Subtle lessons about entering a new and unfamiliar territory, finding companions, and the value of a friendly, approachable...

GOOD ROSIE!

A lonely, brown-and-white terrier named Rosie learns how to stand up to a bully and how to make new friends in this understated, gently humorous story.

Rosie lives with her owner, George, a middle-aged, balding man with glasses and suspenders and a rather staid lifestyle. Though Rosie loves George, she would really like to meet another dog, so on their daily walks they begin visiting a dog park. At first Rosie doesn’t know how to make friends, but a tiny, bouncy dog named Fifi teaches Rosie and a blustery Saint Bernard named Maurice how it’s done. Rosie’s journey takes her from loneliness through fear and bravery and then on to joyous companionship with her new pals. By the conclusion, the three dogs are running and playing together, and George is chatting with two women on a park bench, making friends of his own. George is white, and two of the other dog owners are people of color. Each of the three dogs has a distinct personality, conveyed both in the succinct text and in engaging watercolor illustrations laid out in panels of different configurations as well as some full-page illustrations. Cartoonist Bliss’ humor shines as it works with DiCamillo’s understated text.

Subtle lessons about entering a new and unfamiliar territory, finding companions, and the value of a friendly, approachable attitude are all conveyed with a delicate touch. Good Rosie—good story. (Picture book. 4-8)

Pub Date: Sept. 4, 2018

ISBN: 978-0-7636-8979-7

Page Count: 40

Publisher: Candlewick

Review Posted Online: June 11, 2018

Kirkus Reviews Issue: July 1, 2018

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Perfect for those looking for a scary Halloween tale that won’t leave them with more fears than they started with. Pair with...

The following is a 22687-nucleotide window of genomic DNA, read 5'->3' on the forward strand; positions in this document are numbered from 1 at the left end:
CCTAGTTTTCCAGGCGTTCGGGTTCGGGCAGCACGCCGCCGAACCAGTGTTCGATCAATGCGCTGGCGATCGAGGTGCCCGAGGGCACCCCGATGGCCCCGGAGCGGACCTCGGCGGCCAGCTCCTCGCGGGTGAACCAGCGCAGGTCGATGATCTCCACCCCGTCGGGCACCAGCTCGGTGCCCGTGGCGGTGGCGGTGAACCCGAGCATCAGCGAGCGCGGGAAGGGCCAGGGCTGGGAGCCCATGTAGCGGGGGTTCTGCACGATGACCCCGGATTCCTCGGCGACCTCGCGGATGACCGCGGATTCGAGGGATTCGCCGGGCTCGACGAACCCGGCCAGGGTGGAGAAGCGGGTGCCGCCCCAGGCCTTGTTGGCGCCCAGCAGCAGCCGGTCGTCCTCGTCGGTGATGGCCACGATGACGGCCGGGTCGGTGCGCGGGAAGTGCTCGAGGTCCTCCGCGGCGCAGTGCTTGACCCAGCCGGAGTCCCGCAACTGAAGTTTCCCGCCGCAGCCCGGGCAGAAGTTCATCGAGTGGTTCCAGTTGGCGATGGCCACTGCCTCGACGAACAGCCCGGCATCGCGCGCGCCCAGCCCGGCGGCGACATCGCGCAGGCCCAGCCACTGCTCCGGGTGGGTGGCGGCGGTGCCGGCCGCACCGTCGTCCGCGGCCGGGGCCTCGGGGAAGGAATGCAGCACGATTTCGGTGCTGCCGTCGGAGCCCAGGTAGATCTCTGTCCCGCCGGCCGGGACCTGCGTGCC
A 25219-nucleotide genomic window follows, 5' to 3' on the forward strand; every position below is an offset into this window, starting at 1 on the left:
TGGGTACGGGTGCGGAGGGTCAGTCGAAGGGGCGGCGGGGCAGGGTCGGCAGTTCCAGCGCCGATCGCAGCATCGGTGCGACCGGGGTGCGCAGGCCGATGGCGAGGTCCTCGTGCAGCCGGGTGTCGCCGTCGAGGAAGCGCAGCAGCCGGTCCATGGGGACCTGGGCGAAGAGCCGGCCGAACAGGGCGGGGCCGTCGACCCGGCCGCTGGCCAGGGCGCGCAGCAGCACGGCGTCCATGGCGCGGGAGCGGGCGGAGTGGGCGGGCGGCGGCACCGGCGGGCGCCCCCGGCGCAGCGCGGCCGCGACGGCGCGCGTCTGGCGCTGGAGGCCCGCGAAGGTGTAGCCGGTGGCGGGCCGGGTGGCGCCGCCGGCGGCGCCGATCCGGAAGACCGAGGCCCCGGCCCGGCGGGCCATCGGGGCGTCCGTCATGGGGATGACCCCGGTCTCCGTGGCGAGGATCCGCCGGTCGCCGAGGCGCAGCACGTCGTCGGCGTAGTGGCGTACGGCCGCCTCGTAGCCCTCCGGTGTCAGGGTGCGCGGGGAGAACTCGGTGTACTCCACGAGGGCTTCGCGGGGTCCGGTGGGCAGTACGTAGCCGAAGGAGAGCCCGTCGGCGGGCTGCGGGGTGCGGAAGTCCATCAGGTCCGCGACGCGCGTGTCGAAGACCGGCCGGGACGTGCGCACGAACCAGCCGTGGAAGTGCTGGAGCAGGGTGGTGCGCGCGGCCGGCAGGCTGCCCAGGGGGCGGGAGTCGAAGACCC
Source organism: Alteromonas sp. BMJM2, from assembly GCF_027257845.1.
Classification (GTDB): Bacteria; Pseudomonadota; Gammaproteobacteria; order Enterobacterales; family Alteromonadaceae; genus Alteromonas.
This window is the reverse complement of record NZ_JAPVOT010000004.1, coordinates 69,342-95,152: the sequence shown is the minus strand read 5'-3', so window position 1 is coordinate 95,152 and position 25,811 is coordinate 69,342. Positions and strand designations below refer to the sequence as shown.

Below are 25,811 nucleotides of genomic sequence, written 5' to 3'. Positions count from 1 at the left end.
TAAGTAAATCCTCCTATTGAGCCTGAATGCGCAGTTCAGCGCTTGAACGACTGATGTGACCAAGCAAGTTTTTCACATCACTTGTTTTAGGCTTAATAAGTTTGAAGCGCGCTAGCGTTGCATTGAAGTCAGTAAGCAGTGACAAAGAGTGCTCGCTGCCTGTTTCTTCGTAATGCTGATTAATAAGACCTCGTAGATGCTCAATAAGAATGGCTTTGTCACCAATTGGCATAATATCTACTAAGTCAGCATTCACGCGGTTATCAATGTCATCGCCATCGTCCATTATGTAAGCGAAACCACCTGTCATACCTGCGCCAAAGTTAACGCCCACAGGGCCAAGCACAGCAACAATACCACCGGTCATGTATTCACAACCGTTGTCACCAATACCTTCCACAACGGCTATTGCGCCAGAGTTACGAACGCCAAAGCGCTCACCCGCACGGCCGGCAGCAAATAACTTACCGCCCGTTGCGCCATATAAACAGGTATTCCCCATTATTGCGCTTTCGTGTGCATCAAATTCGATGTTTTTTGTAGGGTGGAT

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CREEPY PAIR OF UNDERWEAR!

Reynolds and Brown have crafted a Halloween tale that balances a really spooky premise with the hilarity that accompanies any mention of underwear.

Jasper Rabbit needs new underwear. Plain White satisfies him until he spies them: “Creepy underwear! So creepy! So comfy! They were glorious.” The underwear of his dreams is a pair of radioactive-green briefs with a Frankenstein face on the front, the green color standing out all the more due to Brown’s choice to do the entire book in grayscale save for the underwear’s glowing green…and glow they do, as Jasper soon discovers. Despite his “I’m a big rabbit” assertion, that glow creeps him out, so he stuffs them in the hamper and dons Plain White. In the morning, though, he’s wearing green! He goes to increasing lengths to get rid of the glowing menace, but they don’t stay gone. It’s only when Jasper finally admits to himself that maybe he’s not such a big rabbit after all that he thinks of a clever solution to his fear of the dark. Brown’s illustrations keep the backgrounds and details simple so readers focus on Jasper’s every emotion, writ large on his expressive face. And careful observers will note that the underwear’s expression also changes, adding a bit more creep to the tale.

Perfect for those looking for a scary Halloween tale that won’t leave them with more fears than they started with. Pair with Dr. Seuss’ tale of animate, empty pants. (Picture book. 5-8)

Pub Date: Aug. 22, 2017

ISBN: 978-1-4424-0298-0

Page Count: 48

Publisher: Simon & Schuster

Review Posted Online: July 15, 2017

Kirkus Reviews Issue: Aug. 1, 2017

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Hee haw.

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THE WONKY DONKEY

The print version of a knee-slapping cumulative ditty.

In the song, Smith meets a donkey on the road. It is three-legged, and so a “wonky donkey” that, on further examination, has but one eye and so is a “winky wonky donkey” with a taste for country music and therefore a “honky-tonky winky wonky donkey,” and so on to a final characterization as a “spunky hanky-panky cranky stinky-dinky lanky honky-tonky winky wonky donkey.” A free musical recording (of this version, anyway—the author’s website hints at an adults-only version of the song) is available from the publisher and elsewhere online. Even though the book has no included soundtrack, the sly, high-spirited, eye patch–sporting donkey that grins, winks, farts, and clumps its way through the song on a prosthetic metal hoof in Cowley’s informal watercolors supplies comical visual flourishes for the silly wordplay. Look for ready guffaws from young audiences, whether read or sung, though those attuned to disability stereotypes may find themselves wincing instead or as well.

Hee haw. (Picture book. 5-7)

Pub Date: May 1, 2010

ISBN: 978-0-545-26124-1

Page Count: 26

Publisher: Scholastic

Review Posted Online: Dec. 29, 2018

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